Joshua Gans
Nov 09, 2019 rated it it was amazing
About a decade ago, I received an email from Joel Stein. It was suspicious as it was from a Yahoo address but he sold himself as "The" Joel Stein so I read on.

The first thing "Joel" did was point out that we overlapped at Stanford (he had done some research). Of course, he was an undergraduate and I was a graduate student so, despite his intention to form a connection, I took it as a sign of his inferiority. You see, graduate students have nothing to do with undergraduate students at Stanford as
Nov 30, 2019 rated it really liked it
I've been a big fan of Joel Stein's for decades and will read anything he publishes. I found this book equal parts hilarious and horrifying. I straddle the worlds he analyzes in the book: I grew up in rural Iowa, the daughter of an ultra-conservative Baptist minister, farmer and truck driver, and now I live in a city and identify more with the elite POV. Most of what Stein describes of Miami, Texas, wasn’t a surprise to me, and I appreciate the way he carefully notes the genuine hospitality and ...more
Tom Walsh
Oct 28, 2019 rated it it was ok
This review has been hidden because it contains spoilers. To view it, click here.
Faith Williams
Apr 06, 2020 rated it liked it
After finding out Waco-McLennan County Public Library doesn't have a copy of "Capital" by Karl Marx in circulation, I settled for "The Communist Manifesto." And I saw this book on the same shelf of economic, political, and social commentaries. So I grabbed it, thinking it was a satire. This book isn't satire. Stein is genuine in his smug elitism. I use the word "smug" because that is his self-descriptor. The last page of the book he waxes poetic about tamping down his smugness and trying to list ...more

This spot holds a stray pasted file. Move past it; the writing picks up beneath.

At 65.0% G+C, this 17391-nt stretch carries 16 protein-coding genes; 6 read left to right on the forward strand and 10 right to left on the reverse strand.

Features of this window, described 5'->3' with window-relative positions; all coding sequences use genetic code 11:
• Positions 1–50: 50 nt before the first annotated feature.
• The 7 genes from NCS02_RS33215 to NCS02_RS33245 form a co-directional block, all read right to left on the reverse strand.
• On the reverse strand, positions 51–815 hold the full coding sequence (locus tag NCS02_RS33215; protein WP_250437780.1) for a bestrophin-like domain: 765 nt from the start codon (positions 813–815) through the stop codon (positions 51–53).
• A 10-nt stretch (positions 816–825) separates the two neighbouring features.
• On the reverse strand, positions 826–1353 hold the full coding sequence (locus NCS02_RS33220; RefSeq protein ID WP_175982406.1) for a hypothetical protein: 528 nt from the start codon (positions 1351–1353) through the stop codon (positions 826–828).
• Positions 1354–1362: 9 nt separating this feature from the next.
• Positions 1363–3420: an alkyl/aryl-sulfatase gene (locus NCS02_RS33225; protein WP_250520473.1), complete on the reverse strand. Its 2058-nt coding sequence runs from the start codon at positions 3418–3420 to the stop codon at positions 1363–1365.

Dec 18, 2019 rated it really liked it
The high rating is for the laughs. I LOL'd throughout the entire book and more than a few times needed to take a moment to get myself together. Hilarity always gets high praise from me and in that regard, it's five-star stuff.

Underlying the humor are some really good points, and some are made poignantly within the context of his meetings with various dullards (albeit, very hospitable ones).

However, I took some issue with some of where he went after some of the good points were made. For example